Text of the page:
This month I am honored to share another Mama Story, this time from a mama who I’ve known for nearly 10 years ago! Of course, we weren’t mamas at the time…
Angie is a fellow health researcher, we met in Los Angeles while we were both students. I was completing my first training fellowship with the US Maternal and Child Health Bureau (MCHB), and Angie was working on a variety of maternal health projects as part of her doctoral work with the infamous Dr. Michael Lu, now head administrator of the MCHB. She was a public health kindred spirit, and over the years, we sporadically kept in touch.
But it was reading some of her musings after the birth of her first child that made me realize that even the women who seem to be juggling a million balls in the air and making it look easy are…well…human! And all humans have ups and downs. Especially during the transition to motherhood.
Angie’s writing is that mix of vulnerability, motivation, and camaraderie that has you nodding your head as you read. I hope you enjoy her unique take on motherhood as a mixtape.
From the beginning of my motherhood journey, I have enjoyed the flexible schedule that comes with an academic position.
This flexible schedule allows me to structure my week to where I can spend the majority of my time with Micaela and Mateo, the two little people who mean the most to me.
It is these moments with the two of them — at home, in the park, at the museum, at the grocery store, at the library, in the car or wherever — that I cherish the most, because it’s just me with them.
Mami and me and me too.
On occasion, friends, family, and sometimes strangers will tell me they don’t know how I do it.
That I am amazing.
That I make it look easy with two.
Sometimes, I truly am proud of myself.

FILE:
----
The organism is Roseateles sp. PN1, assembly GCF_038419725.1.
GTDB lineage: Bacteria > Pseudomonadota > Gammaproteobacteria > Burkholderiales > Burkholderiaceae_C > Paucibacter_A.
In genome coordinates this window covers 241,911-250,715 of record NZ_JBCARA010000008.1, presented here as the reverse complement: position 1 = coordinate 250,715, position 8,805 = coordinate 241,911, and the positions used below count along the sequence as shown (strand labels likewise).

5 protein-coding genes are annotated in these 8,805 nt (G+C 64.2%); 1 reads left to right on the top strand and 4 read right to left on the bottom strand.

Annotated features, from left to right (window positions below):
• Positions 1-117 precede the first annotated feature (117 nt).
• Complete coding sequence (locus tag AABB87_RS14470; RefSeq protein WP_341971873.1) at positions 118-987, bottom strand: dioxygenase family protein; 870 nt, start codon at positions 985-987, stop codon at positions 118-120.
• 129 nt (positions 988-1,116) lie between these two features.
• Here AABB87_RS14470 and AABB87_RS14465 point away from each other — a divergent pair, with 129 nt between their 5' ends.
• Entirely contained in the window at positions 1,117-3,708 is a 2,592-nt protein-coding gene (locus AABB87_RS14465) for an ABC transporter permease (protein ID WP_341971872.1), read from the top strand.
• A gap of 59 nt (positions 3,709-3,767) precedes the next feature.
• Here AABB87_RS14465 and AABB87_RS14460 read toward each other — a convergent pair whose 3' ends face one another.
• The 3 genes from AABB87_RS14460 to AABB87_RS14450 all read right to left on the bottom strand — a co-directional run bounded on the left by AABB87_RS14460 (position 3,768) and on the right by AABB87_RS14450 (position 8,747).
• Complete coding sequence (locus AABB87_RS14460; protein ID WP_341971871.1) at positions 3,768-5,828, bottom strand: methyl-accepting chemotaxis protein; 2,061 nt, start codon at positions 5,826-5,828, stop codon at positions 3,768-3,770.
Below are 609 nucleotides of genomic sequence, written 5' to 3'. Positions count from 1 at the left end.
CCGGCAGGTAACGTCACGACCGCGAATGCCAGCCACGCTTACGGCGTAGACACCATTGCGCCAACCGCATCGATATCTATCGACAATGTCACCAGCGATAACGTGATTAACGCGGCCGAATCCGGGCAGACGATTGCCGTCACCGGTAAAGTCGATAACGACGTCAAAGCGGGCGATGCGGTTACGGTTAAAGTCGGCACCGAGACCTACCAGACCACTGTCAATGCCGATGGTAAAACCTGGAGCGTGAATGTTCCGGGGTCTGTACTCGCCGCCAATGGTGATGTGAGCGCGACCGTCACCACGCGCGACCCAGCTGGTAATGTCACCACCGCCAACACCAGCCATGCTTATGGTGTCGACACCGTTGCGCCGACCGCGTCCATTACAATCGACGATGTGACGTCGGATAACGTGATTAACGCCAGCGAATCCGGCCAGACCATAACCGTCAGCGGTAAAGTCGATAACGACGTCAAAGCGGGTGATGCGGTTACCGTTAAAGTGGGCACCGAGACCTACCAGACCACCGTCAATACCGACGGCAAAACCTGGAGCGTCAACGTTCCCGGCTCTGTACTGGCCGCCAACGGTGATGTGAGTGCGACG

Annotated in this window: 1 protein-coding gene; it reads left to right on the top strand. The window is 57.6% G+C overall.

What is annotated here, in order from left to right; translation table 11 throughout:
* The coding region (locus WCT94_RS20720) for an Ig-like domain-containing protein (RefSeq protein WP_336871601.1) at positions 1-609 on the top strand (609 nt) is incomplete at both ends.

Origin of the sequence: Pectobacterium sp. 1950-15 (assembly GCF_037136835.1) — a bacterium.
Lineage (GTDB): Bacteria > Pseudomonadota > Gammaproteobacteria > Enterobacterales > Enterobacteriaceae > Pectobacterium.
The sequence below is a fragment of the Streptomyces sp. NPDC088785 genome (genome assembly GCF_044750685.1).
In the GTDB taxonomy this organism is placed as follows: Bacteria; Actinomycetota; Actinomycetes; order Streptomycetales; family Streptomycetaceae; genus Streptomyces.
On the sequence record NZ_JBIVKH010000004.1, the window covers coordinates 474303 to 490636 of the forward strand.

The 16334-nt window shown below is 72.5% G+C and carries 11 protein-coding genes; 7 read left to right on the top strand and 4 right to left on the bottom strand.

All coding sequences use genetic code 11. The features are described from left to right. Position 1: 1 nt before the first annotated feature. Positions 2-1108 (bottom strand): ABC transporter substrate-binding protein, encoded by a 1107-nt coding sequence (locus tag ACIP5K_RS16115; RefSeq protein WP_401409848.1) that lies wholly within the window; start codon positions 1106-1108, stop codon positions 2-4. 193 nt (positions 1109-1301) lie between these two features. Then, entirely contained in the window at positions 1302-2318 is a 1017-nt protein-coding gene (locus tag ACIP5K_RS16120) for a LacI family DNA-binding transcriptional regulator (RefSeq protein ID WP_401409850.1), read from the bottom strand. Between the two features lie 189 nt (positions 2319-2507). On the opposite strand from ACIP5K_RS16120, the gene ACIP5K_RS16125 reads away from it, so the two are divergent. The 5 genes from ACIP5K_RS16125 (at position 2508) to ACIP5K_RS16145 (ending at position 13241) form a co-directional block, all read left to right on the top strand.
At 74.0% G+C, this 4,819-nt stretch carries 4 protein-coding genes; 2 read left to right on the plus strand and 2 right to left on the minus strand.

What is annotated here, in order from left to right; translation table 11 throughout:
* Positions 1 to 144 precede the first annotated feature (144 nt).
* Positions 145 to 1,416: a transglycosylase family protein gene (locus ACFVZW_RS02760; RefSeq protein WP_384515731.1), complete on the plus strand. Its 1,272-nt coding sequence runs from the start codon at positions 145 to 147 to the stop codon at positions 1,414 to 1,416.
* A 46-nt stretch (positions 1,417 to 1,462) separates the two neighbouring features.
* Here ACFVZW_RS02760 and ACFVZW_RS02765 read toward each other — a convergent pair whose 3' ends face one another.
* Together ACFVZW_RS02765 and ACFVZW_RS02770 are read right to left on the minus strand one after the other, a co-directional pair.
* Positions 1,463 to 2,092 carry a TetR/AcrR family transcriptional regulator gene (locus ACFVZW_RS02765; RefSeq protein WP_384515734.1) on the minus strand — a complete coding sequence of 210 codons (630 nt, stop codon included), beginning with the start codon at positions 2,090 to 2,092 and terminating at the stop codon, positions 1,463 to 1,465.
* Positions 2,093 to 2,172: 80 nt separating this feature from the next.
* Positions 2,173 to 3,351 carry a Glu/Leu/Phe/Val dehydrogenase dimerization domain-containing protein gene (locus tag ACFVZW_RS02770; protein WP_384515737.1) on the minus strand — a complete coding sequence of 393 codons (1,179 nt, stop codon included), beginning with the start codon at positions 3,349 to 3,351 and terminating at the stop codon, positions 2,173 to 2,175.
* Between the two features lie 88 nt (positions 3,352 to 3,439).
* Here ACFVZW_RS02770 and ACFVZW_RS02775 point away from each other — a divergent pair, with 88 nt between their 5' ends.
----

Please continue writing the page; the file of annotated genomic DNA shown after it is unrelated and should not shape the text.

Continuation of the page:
I embody those words, radiating empowerment as I wear my twenty-something pound baby and hoist my thirty-something pound toddler in the air to sit her in the shopping cart.
And when asked if I need help to unload my groceries, “oh no, I got it, thanks”, I say with a gaze that would make even the most righteous say that I slay.
Oh, but let me tell you, there are other times.
Those times where I am so exhausted.
Exhausted as in I don’t remember how old I am.
My body aches, my hair hurts… is that even possible?
And then I remember when Micaela was just a few months old.
I was a mother of one, and I used to wonder how on Earth do single mothers do it?
How do mothers with more than one child do it?
How do mothers with a real 9-5 schedule do it?
Well, we all just do it, without a Nike endorsement.
We all have our own unique circumstances, different family dynamics, different babies and different postpartum experiences that shape the beginning of our journey into motherhood.
We don’t become the mothers we want to be over night, it is an ongoing process of growth.
We all have our own instincts and learn what works best for our family.
When I had Micaela I became a mother of one who had a peaceful incredible birth, but who had not anticipated the post partum recovery.
I did not anticipate not being able to sit properly or being able to walk at a regular pace for a few weeks.
I did not anticipate the importance of getting a good latch, the engorgement, and just how much time a newborn can spend at the breast.
While I was pregnant with Mateo, I wanted to become a mother of two who physically and mentally prepared herself not only for childbirth but for what came after as well.
I made sure to have my placenta encapsulated.
I had and knew how to use various baby carriers, wraps, and slings.
I knew that I would spend the bulk of my time breastfeeding.
I am still a work in progress but becoming a mother of two has been easier for me than becoming a mother of one.
Mainly because I anticipated a lot of things, but also because my body was kinder to me the second time around.
The breastfeeding experience from round one paid off in round two, so I didn’t have to relearn techniques.
I was able to sit and walk around like normal right away.
There were plenty of things that I didn’t anticipate though.
I didn’t know that the hardest part about the newborn phase with Mateo would be missing Micaela and feeling guilty that I could no longer give her my undivided attention.